Dave and Melanie Werts on New Year’s Eve 2018 at a restaurant party with longtime friends, Rich and Pat Archbold, and other friends. He died on Valentine’s Day, 2019. (Photo by Pat Archbold) This is one column I had hoped I wouldn’t be writing anytime soon. It is about a dear friend and neighbor, Dave Werts, who passed away on Valentine’s Day after a grueling battle with prostate cancer that had spread into his bone marrow. The last time my wife and I saw Dave he was wearing a silly hat on New Year’s Eve. Our get together was an annual ritual of many years with other longtime friends to welcome in the new year. Stating our resolutions for the new year became a part of that tradition. I wrote them down inside a party hat so they could be reviewed – with a lot of laughter – the next year. At our 2017 party, we were all dismayed when Dave announced that his prostate cancer had come back after five years. But the cancer had gone into remission before and we were hopeful it would again. This time, however, the cancer turned out to be a rarer form and more aggressive. Only 3 percent of prostate cancers were of the kind Dave had. He endured blood transfusions and other medications to try to hold off the disease. [related_articles location=”left” show_article_date=”false” article_type=”automatic-primary-tag”] At our last New Year’s Eve get together, Dave was a little frail, but he was in incredibly good spirits despite the dour medical prognosis. “I feel pretty good, considering everything,” he told us. Ever optimistic, he said his resolutions for the new year included cleaning up the clutter in his home office. He also resolved to finish his memoirs in an autobiography he had been working on for years. After fighting long and hard with his cancer, it was a massive brain hemorrhage that finally defeated Dave in the end, according to his wife of 46 years, Melanie. “We had a lovely evening Wednesday, sharing a nice bottle of wine and ending with our usual good night kiss and I love you,” she said. But Dave had a relapse early the next morning on Valentine’s Day, and he was rushed to the emergency room at Long Beach Memorial Hospital. “He was in a coma, but I was able to hold him to say goodbye,” she said. He died a short time later at age 83. The day after Dave died, my wife, Pat, and I visited with Melanie in their home in El Dorado Park Estates a few blocks from where we live. Every day, I would go by their home on the way to work and tap a silent salute to them on my car horn. Neighbors Our friendship actually began with our wives in 1982 when their oldest son, Tavis, and our oldest daughter, Kelly, were in the same kindergarten class at Newcomb Elementary. Just by luck, Melanie and my wife chose the same day of the week to volunteer in their classroom. Our friendship grew from there. Our second daughter, Katie, and Dave’s second son, Brandon, were both born in 1980 and went to Newcomb together. In those early years Dave’s sons and their friends called Dave “The Wizard” because of his gray beard and mustache and the fact that he had a mysterious job at the aerospace company, TRW. Born in Oskaloosa, Iowa, on Aug. 10, 1935, Dave had aeronautical engineering degrees from Iowa State University and the University of Minnesota. For years, Dave couldn’t talk about anything he did at TRW because his work was classified for defense reasons. Only years later – when the projects were declassified – did Dave reveal that some of his work involved analyzing data from spy satellites, Tavis told us. “He was truly a rocket scientist; he just couldn’t talk about a lot of what he did,” Melanie said. In one of our last visits together, we all joked about how he would be taking those job secrets to the grave. It just happened too soon. Dave was great to be around. He was super smart and could talk about anything. He was even-tempered and was a calming influence no matter how hot discussions would get on certain issues. “He never raised his voice to me or anyone, and I never heard him say anything unkind about anyone,” Melanie said. He loved jazz, Stan Kenton being one of his favorites. He played the trombone in his high school’s marching band and then in the Iowa State Marching Band. The trombone rests silently in his home now. He also was on the board of the Jazz Angels, a nonprofit helping youngsters play and appreciate jazz. He was well-versed on fine wine, especially French reds. He developed a taste for wine while working in Europe for several years. Some of those bottles made their way to our dinner parties. Another passion of his was genealogical research, and he was good at that, too. He produced detailed records in book form on his family as well as Melanie’s. Long before the availability of online records, he worked for more than 15 years poring through microfilm records, such as in the famous Mormon genealogy library in Salt Lake City. I remember his glee at describing how an obscure newspaper clipping from long ago provided additional clues about his German ancestors. He also loved to ski, which he did into his seventies. Both of us shared a love of spy thrillers and would exchange books. He was an excellent photographer. He enjoyed fast cars and went to every Long Beach Grand Prix race, except two. “He also had a handful of cool cars including a 1964 Ferrari Lusso that he had when he met my mom,” Tavis said. “He sold it to buy the house in Long Beach. The car is worth more than the house now.” Someone who spends money on good wine, trips to Europe, cars and skiing trips is not really a tightwad, but Dave did have a thrifty side. He refused to pay for cable TV and, surprisingly, this expert on technology, never owned a cell phone because he didn’t want to be bothered and, besides, it costs money. I often saw him cutting his own grass as I drove by their house. He enjoyed working in his garden but had to give it up as the cancer began to take its toll. The real loves of his life were his wife and sons. He was working on a TRW project with the Federal Reserve Board in Washington, D.C. when he met a young woman, Melanie Retzsch, at a swimming pool in an apartment building where they lived in Arlington, Virginia on Memorial Day, 1972. Talk about a whirlwind romance. After 2 1⁄2 weeks dating, Dave proposed to Melanie. She said yes. I asked her if it was love at first sight. “Pretty close, I’d say,” she replied with a smile. “He was the first man I fell in love with. He told me there might be a problem because he was 36 and I was 23. He said when they got older he might slow down and want to read a book by the fireplace and maybe I wouldn’t want to do that. I told him I’d read a book with him by that fireplace.” They got married on Oct. 1, 1972 in Rochester, New York, her hometown. Dave also was always at Melanie’s side as she plunged into volunteer work with nonprofits. Melanie is a dynamo. She served nine years on the Long Beach Day Nursery Board, ending up there as president. She ran the Assistance League Thrift Shop for two years. She is currently president of the Historical Society of Long Beach. And she is on the board of the Tichenor Clinic. “No matter what I did in the community he was always at my side,” she said. “He was so supportive. He told me I could do anything I put my mind to. He was my champion.” On the night before he died, Dave told Melanie he was afraid he had not taken care of all the things he should before he passed. “He was always thinking of me,” she told me, with tears in her eyes. She said she wrote him a Valentine poem to accompany a bottle of wine every Valentine’s Day. He saved every poem and kept them in a box. She said her poem for him this Valentine’s Day was a note she put on Facebook. It read: “My darling Dave left us today. Dave was a man who truly lived his best life. Ours was a marriage of love, respect, admiration, laughter and easy companionship. I will miss his beautiful smile, his quick wit and his strength. He was my rock and the love of my life so perhaps it is fitting that we part on Valentine’s Day. I love you, sweetheart. XO.” At Dave’s request, there will be no services. Donations may be made to the Jazz Angels, (562) 951 – 8410, jazzangel.org or the Historical Society of Long Beach, (562) 424-2220, hslb.org.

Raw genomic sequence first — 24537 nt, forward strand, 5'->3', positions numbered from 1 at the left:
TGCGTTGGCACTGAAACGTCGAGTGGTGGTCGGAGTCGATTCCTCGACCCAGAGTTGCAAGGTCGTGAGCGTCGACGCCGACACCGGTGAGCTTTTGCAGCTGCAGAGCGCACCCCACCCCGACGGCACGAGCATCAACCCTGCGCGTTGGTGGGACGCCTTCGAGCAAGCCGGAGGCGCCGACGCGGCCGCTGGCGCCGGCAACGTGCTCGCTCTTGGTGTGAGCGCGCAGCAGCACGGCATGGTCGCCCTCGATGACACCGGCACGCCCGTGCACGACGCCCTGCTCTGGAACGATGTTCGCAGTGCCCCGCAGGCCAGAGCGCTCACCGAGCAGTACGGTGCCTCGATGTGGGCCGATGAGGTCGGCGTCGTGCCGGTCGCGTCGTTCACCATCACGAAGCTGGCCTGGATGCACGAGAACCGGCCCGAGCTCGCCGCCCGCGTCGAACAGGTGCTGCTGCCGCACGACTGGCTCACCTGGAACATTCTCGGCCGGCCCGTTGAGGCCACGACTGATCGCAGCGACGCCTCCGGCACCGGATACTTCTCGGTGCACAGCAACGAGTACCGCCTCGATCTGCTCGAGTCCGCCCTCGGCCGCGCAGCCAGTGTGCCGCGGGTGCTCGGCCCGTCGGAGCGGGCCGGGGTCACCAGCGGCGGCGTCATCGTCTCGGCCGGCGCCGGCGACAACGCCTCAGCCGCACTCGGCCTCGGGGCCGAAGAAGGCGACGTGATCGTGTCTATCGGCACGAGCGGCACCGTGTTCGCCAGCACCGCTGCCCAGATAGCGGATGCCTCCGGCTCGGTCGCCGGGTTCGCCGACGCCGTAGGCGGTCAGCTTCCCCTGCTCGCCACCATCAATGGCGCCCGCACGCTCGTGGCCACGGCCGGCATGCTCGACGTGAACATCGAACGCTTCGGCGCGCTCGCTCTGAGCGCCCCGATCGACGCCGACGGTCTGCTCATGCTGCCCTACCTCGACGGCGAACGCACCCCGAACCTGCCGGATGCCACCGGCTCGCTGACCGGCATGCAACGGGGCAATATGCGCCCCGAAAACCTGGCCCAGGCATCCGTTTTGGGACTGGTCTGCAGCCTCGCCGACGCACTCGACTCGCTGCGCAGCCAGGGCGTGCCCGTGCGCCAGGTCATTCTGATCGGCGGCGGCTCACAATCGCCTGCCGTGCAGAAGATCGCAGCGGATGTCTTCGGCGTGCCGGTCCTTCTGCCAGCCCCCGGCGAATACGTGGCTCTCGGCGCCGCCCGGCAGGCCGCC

16 Feb 19
1001: A Film Odyssey

The very definition of an epic film, Seven Samurai has had such a profound impact on the visual language of film that, in retrospect, it seems somewhat pedestrian. Director Akira Kurosawa essentially created the action genre that is blossoming in today’s age of superhero extravaganzas. Kurosawa’s definitive masterpiece laid the groundwork for the abundance of team-up […]